Politics

Warren Gets Dark Money Help in Florida

New Florida Majority drops six figures supporting struggling candidate

Sen. Elizabeth Warren (D., Mass.) / Getty Images

Elizabeth Warren's flip flop on super PACs is paying dividends in Florida. Her struggling campaign got a boost from a dark money group late last week that spent more than $100,000 on canvassing and advertisements to support Warren's candidacy.

New Florida Majority, a progressive social justice nonprofit that does not disclose its donors, disbursed $101,345 between Feb. 27 and Feb. 29 to help Warren's campaign. Warren has promised to rid the political process of super PACs and dark money. After her campaign went into February with just $2.3 million cash on hand, Warren reversed course on receiving help from super PACs when Persist PAC formed on Feb. 18 to support her candidacy.

It now appears Warren has similarly reversed course on dark money. When a dark money group purchased an ad in November supporting Warren in Iowa, the Massachusetts senator's campaign asked the group to halt its promotion of the senator. "Elizabeth Warren believes democracy is undermined by anonymous, dark-money attempts to influence voters—whether that influence is meant to help or hurt her candidacy," Chris Hayden, a spokesman for the campaign, said.

Warren's campaign did not respond to a request for comment on the new dark money effort to support her candidacy in Florida.

New Florida Majority endorsed Warren late last year. At the time, the group said it was ready to mobilize constituents in support of the senator's plans for "big structural change."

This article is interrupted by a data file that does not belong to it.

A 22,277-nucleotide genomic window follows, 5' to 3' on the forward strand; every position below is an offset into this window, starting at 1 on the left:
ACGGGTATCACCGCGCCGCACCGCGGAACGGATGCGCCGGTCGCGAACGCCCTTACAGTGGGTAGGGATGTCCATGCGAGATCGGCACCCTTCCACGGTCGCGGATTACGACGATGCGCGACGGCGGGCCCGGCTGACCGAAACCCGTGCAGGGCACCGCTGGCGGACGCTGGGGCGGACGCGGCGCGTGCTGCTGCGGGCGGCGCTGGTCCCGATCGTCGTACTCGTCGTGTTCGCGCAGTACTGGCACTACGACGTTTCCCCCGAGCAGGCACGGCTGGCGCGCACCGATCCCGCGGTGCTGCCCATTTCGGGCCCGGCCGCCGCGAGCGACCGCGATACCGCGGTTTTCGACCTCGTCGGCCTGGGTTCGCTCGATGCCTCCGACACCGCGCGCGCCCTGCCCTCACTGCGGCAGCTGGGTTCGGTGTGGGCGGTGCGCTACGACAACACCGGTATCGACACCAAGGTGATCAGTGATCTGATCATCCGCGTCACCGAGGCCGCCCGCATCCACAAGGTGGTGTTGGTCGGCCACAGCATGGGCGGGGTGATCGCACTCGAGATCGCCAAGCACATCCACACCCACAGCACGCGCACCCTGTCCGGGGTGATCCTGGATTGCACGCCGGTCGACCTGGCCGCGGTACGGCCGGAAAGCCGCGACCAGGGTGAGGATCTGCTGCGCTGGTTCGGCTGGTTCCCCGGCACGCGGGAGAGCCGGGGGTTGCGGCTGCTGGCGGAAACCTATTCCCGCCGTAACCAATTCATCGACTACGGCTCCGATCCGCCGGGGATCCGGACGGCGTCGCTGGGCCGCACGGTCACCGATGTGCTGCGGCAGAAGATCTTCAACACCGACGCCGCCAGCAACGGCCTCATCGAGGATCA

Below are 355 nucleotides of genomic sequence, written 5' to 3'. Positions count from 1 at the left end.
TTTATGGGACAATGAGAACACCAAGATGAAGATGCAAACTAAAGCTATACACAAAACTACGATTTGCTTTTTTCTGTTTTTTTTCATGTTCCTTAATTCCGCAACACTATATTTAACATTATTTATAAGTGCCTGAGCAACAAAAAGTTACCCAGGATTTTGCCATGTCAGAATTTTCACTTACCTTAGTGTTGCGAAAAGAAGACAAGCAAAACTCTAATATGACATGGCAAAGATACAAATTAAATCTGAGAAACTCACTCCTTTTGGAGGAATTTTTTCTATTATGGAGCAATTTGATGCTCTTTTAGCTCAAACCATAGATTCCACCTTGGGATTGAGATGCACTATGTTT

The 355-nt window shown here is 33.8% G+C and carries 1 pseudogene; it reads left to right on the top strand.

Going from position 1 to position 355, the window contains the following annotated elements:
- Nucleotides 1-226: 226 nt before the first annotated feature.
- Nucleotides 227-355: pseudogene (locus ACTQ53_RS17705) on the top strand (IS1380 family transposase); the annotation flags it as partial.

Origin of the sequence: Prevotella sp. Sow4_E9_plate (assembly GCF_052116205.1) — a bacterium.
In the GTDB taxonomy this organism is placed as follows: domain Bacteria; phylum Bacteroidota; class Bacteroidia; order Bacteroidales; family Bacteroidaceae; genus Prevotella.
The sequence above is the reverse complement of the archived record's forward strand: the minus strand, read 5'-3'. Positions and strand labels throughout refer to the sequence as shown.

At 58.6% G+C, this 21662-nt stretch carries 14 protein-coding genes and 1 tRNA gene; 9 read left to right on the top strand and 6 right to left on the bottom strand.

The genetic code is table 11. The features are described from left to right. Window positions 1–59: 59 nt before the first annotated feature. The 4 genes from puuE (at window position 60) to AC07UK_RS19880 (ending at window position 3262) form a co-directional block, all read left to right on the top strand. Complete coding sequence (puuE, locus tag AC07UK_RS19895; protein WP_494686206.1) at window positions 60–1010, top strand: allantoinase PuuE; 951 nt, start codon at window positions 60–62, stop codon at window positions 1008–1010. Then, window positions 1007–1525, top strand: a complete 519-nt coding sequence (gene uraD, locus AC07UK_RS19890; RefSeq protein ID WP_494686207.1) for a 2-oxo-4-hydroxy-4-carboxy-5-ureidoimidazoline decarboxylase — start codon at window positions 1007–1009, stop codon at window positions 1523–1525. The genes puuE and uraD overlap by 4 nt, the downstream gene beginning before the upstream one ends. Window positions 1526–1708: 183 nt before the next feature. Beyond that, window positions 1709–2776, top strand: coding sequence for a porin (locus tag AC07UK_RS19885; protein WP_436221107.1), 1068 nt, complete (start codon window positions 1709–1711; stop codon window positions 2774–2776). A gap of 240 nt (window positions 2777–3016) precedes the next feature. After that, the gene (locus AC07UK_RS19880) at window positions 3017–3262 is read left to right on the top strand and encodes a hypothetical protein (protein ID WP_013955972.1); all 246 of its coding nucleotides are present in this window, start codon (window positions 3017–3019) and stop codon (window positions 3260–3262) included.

"The stakes are too high for millions of Floridians in 2020," said Andrea Mercado, executive director of New Florida Majority. "We're prepared to support whoever the candidate is to defeat Trump and his agenda of inequality and division and our members endorse Elizabeth Warren as the best candidate for the job."

In its endorsement statement, New Florida Majority boasted that it helped reach 1.5 million voters and register 20,000 new voters in Florida as part of a coalition of liberal groups during the 2018 elections. That coalition, known as the Win Justice campaign, focused on the battleground states of Florida, Michigan, and Nevada.

Win Justice's federal PAC was initially bankrolled by a $3 million check from liberal billionaire George Soros, who was for months the PAC's sole source of funding. Soros later contributed another $2 million to the committee. Cash also flowed in from billionaire megadonor Donald Sussman, director Steven Spielberg and his wife Kate Capshaw, and a host of liberal groups, including the Center for Community Change, Planned Parenthood, and the SEIU.

New Florida Majority has a goal of registering 100,000 new voters for the 2020 elections. Last week, the group held a joint press conference with the Florida Democratic Party and two other activist organizations, boasting that the groups have registered tens of thousands of Floridians as Democrats. The Florida primary is scheduled for March 17.